Look at the difference in the way you felt. When I imagined my new Mac, I felt a giddy, greedy full feeling--like when you see there's a piece of cookie cake in the breakroom and you realize no one is around, and it's all yours! Maybe this is just me. Anyway, when I imagined joy, I felt lightness and fullness at the same time. I felt filled up with peaceful energy. My body felt physically lighter.
Martha says when we're not distracted by culture, we move directly toward fulfilling our innate longing. When we're craving things we've been taught to want, we lose track of our inner motivations and may spend a lifetime pursuing rewards that ever make us feel truly fulfilled. She said regardless of which country you live in and regardless of your socioeconomic status, people yearn for are the same worldwide—peace, joy, love, and freedom.
I loved Rachel's description of unzipping her outside "Rachel suit" and letting her authentic self come out. When you do this, you'll also start to find your tribe. I remember walking into my neighborhood yoga studio for a meeting on yoga teacher certification. I immediately thought, "These are my people." My friends Amy Jones and Alison Heacock are both PAs. They both completed a lifestyle medicine certification. When they described going to the conference for lifestyle medicine, they both agreed they immediately felt like they'd found their tribe.
Stand and look in the mirror. Ignore your eyebrows you haven't plucked in two weeks. Look into your eyes. Who are you really? Are you zipped up inside, or are you the person everyone gets to meet and interact with? Where's the true you?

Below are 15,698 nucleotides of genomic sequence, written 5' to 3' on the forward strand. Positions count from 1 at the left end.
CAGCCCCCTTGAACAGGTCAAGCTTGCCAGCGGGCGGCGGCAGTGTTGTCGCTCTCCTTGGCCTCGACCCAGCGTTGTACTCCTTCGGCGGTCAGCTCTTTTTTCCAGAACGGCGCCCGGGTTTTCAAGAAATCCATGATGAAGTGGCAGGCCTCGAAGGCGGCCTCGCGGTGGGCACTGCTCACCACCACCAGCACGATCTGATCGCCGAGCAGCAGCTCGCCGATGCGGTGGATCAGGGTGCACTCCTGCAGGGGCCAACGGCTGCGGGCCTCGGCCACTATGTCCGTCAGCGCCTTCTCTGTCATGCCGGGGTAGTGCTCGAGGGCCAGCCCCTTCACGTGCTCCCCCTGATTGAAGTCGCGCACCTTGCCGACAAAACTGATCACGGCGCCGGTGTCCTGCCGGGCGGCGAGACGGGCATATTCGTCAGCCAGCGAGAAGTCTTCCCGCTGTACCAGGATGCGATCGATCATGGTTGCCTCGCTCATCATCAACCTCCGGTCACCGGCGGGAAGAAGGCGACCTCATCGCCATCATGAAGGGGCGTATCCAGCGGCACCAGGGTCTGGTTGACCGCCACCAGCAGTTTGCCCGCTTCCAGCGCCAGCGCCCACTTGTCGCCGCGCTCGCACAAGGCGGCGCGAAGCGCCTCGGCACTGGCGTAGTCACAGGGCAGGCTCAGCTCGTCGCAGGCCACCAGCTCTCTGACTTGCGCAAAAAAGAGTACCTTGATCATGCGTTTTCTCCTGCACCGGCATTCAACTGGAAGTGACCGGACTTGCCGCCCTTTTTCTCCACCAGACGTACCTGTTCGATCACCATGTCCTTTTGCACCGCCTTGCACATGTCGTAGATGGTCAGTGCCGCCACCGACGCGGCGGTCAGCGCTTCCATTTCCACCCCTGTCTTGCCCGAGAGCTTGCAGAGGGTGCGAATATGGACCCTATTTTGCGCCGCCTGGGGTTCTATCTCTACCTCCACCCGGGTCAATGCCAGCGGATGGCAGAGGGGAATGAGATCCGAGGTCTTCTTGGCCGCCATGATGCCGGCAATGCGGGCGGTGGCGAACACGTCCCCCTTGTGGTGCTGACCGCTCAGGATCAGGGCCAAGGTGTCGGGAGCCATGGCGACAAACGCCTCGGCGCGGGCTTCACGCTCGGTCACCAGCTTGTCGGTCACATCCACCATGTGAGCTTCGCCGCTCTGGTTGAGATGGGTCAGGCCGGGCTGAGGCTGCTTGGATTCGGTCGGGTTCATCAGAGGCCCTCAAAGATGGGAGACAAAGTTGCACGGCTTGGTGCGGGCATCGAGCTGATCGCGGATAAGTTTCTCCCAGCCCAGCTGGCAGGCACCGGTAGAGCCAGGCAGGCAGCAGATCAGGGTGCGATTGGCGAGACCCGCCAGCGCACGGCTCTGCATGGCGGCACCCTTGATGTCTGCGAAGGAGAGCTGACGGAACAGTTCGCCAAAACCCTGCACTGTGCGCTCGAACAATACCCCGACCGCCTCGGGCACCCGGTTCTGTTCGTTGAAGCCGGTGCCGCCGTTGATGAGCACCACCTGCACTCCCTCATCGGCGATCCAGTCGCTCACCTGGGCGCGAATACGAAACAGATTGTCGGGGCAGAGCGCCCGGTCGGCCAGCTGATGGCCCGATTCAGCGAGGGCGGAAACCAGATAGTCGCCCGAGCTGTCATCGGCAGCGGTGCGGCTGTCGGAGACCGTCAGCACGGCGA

It's hard for our fake self to come out on paper for more than a page of writing. Get in the habit of writing down your true feelings daily. You can google Morning Pages if you want more directions. You'll be shocked how your authentic self communicates on paper without you even knowing it until you go back and read it.
Look at the people around you. Are these your people? Do your relationships feel authentic? Do they really know you? When have you felt the most seen and known? When I had my first job out of PA school, it was with an old-school internal medicine practice where the doctors wore long white coats, ties, and slacks. I wore heels most days, a white coat, and button-up shirts. I just wanted to fit in. I love that the office I'm at now has one provider with purple hair, and I'm allowed to wear my Danskos. I painted glitter red like Dorothy.
Would your 9-year-old self even recognize you? If you sat down with your childhood self, would she think you were a sell-out? What would she try and get you to remember about what kind of person you are deep down?
Look at what you're wearing and how you're wearing your hair. Does this feel authentic? I was shoe shopping with my kids, and I saw a pair of Doc Martin black combat-style boots. Those of you who know me now would be shocked if I walked into a PTA meeting in those boots, but I actually felt myself being pulled towards them. I allowed myself to try them on, but my daughter shrieked in embarrassment, and I put them back. Rachel describes putting in her three earrings on one ear and going to work. She felt like her true self was slowing coming out of the closet.
If you were to "come out of the closet" and show your true colors, what would this look like? I had a frail old lady as a patient once, and I was asking her about life. She told me she used to ride her motorcycle across the country. She showed me a creased, faded photo in her wallet of her skinny blond self on a Harley. I couldn't believe it. After she'd revealed her authentic self, I no longer saw her as a frail little old lady. I treated her like the badass she was, and she became one of my favorite patients of all time.